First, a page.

|Best months for climbing:||May, Jun, Jul, Aug, Sep, Oct|
|Nearest major airport:||Narita, Kansai|
|Convenient Center:||Kofu City|
Thanks to Peter Skov for adding this peak.
Mountain massifs with three distinct peaks are called Sanzan in Japanese – 'san' meaning three and 'zan' meaning mountain (a different reading for the Kanji for 'yama'). The Houou Sanzan includes the three peaks of Yakushidake (2,780m), Kanondake (2,840m), and Jizoudake (2,764m). The mountain is also simply known as Houousan.
Houousan lies at the northern end of the South Alps or Akaishi Range, in Yamanashi Prefecture, near Kofu City. There are three main access routes: the five to six hour hike up from Yashajin Pass (bus service from Kofu Station starting at the end of April through to the end of October); the 4-hour steep climb up from Hirogawara (further up the road from Yashajin Pass and thus with bus service not starting until June); and a route from a mineral spring on the north side. There are two or three other lesser used routes as well, and a route that connects to Aseyomine and Kai Komagatake.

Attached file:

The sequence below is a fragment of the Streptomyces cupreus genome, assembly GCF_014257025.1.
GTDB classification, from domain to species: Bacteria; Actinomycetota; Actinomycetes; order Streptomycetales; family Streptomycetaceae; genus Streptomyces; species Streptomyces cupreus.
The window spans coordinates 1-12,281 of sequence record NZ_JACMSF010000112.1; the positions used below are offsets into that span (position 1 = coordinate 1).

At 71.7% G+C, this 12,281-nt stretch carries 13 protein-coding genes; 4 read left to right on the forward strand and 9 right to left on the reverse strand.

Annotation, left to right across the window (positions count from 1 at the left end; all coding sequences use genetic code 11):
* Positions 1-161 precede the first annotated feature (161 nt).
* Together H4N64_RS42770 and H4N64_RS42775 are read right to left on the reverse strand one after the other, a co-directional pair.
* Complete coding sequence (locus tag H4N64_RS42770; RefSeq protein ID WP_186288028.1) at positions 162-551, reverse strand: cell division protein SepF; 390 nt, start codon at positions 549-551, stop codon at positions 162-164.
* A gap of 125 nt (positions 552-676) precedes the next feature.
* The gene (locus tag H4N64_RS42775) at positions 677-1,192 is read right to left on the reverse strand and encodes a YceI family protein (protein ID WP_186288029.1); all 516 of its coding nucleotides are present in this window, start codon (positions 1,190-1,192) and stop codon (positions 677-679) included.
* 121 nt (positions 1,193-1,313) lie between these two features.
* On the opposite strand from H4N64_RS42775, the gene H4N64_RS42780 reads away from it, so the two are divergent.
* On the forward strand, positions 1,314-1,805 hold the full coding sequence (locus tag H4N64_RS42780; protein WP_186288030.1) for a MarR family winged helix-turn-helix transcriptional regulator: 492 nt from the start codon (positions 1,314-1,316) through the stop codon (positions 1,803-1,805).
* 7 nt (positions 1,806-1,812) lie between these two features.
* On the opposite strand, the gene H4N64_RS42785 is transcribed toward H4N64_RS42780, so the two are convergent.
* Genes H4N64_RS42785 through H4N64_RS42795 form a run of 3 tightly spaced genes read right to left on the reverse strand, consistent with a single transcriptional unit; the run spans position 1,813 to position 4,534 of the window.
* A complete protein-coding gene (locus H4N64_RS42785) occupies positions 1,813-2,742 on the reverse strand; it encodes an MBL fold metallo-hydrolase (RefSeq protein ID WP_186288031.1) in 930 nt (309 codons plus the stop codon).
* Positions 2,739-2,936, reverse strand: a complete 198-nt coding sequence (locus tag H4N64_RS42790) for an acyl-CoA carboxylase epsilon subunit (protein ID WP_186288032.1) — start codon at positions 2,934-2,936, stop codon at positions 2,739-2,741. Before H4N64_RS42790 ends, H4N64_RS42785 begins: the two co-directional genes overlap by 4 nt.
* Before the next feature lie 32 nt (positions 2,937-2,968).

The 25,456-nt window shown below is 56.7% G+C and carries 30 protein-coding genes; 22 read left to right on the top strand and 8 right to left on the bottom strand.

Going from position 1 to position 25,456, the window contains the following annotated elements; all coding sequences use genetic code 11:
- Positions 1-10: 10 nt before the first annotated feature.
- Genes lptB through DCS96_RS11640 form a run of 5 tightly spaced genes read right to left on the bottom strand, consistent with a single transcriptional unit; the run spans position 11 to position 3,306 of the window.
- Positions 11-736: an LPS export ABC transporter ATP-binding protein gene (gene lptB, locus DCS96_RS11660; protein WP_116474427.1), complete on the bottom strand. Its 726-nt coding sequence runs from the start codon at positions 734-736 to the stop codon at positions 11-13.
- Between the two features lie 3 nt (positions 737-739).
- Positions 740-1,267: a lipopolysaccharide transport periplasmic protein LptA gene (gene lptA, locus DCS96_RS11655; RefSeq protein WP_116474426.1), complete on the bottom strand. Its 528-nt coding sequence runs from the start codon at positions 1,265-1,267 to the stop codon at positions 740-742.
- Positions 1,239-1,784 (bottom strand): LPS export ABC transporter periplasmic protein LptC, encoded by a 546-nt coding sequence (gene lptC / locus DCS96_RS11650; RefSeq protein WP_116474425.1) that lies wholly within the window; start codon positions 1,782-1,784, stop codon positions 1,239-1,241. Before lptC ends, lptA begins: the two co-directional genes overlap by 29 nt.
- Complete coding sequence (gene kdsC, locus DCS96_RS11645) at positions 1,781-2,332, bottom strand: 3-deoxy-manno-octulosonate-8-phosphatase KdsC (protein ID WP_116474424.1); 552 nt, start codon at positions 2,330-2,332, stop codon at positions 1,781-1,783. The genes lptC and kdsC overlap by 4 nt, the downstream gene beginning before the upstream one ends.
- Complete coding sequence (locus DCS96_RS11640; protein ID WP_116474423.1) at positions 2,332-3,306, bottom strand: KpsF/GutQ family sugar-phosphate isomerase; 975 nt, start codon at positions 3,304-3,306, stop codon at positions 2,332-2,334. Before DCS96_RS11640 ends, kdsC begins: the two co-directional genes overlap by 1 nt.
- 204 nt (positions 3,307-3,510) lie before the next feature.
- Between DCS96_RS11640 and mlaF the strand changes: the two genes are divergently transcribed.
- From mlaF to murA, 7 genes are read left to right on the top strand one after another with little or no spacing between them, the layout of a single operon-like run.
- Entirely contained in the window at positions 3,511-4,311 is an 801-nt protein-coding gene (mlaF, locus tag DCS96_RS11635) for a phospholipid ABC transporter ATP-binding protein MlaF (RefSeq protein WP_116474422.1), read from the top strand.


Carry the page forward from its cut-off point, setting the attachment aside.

Houousan is a mountain revered by Buddhists, hence the very Buddhist names of the three peaks. The mountain is interesting for a few reasons. First, it is a Hyakumeizan – one of Japan’s 100 Famous Mountains; second, around the peaks of Yakushi and Jizou there are many tors – eroded and weathered boulders of granite; third, the mountain offers great views of the famous northern peaks of the South Alps, Mt. Fuji, Yatsugatake, and the Okutama Chichibu Mountains; and fourth, it was one of the mountains climbed by the famous Rev. Walter Weston, who is said to be the father of mountaineering (climbing mountains for leisure) in Japan.
There are lodges and tent sites located near the main peaks. It is not a difficult mountain to climb and the scenery is beautiful.
NOTE: Trip reports were previously called "Summit Logs" - same feature, new name
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